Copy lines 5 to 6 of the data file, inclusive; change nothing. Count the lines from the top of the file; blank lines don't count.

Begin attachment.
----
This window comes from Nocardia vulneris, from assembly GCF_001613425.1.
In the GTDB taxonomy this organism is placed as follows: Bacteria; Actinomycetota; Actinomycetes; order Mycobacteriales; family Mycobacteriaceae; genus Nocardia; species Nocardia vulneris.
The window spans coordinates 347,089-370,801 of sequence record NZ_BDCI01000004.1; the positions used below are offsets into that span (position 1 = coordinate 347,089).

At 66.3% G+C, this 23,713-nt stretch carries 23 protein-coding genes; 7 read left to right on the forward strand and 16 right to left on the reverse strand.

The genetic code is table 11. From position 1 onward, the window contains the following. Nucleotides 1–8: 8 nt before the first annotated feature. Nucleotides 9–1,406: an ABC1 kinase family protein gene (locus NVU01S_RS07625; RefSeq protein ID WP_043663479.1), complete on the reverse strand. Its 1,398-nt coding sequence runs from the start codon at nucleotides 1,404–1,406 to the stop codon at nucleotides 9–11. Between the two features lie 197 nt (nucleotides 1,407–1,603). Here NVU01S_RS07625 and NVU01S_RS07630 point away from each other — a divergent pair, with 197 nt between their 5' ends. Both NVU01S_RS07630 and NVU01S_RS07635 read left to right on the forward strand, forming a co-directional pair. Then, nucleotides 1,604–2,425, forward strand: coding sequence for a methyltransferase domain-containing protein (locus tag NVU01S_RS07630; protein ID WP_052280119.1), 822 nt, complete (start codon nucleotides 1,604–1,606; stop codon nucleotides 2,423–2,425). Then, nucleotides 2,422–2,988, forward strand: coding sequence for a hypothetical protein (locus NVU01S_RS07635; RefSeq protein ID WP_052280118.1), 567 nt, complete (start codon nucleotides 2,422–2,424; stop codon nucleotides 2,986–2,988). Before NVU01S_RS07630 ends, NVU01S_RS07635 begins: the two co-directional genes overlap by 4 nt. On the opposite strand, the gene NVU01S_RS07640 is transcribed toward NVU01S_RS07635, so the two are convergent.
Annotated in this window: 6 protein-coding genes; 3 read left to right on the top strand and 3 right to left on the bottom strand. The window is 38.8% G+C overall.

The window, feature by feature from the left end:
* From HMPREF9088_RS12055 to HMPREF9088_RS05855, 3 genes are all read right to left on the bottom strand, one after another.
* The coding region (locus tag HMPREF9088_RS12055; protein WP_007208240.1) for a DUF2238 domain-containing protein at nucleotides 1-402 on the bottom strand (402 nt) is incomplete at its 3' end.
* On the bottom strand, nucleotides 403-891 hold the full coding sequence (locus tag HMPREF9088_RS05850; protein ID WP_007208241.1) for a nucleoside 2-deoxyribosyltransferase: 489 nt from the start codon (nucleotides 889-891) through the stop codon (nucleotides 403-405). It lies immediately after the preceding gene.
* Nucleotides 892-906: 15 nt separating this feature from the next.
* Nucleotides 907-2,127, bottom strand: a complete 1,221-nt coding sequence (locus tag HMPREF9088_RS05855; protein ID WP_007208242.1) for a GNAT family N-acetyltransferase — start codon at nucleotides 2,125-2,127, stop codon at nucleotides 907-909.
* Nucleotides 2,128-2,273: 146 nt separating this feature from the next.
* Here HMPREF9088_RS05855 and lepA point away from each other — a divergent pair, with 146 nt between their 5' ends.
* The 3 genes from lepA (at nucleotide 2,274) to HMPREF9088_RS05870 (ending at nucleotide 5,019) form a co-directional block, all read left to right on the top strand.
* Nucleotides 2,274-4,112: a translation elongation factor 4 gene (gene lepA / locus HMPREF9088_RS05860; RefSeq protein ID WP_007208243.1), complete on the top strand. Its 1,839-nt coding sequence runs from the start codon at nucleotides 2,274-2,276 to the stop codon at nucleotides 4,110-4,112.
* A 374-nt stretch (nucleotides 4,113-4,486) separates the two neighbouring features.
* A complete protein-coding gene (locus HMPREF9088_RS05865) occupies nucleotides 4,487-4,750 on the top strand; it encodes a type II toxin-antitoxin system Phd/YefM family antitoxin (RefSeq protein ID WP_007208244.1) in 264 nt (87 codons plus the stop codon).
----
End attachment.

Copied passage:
The genetic code is table 11. From position 1 onward, the window contains the following. Nucleotides 1–8: 8 nt before the first annotated feature. Nucleotides 9–1,406: an ABC1 kinase family protein gene (locus NVU01S_RS07625; RefSeq protein ID WP_043663479.1), complete on the reverse strand. Its 1,398-nt coding sequence runs from the start codon at nucleotides 1,404–1,406 to the stop codon at nucleotides 9–11. Between the two features lie 197 nt (nucleotides 1,407–1,603). Here NVU01S_RS07625 and NVU01S_RS07630 point away from each other — a divergent pair, with 197 nt between their 5' ends. Both NVU01S_RS07630 and NVU01S_RS07635 read left to right on the forward strand, forming a co-directional pair. Then, nucleotides 1,604–2,425, forward strand: coding sequence for a methyltransferase domain-containing protein (locus tag NVU01S_RS07630; protein ID WP_052280119.1), 822 nt, complete (start codon nucleotides 1,604–1,606; stop codon nucleotides 2,423–2,425). Then, nucleotides 2,422–2,988, forward strand: coding sequence for a hypothetical protein (locus NVU01S_RS07635; RefSeq protein ID WP_052280118.1), 567 nt, complete (start codon nucleotides 2,422–2,424; stop codon nucleotides 2,986–2,988). Before NVU01S_RS07630 ends, NVU01S_RS07635 begins: the two co-directional genes overlap by 4 nt. On the opposite strand, the gene NVU01S_RS07640 is transcribed toward NVU01S_RS07635, so the two are convergent.
Annotated in this window: 6 protein-coding genes; 3 read left to right on the top strand and 3 right to left on the bottom strand. The window is 38.8% G+C overall.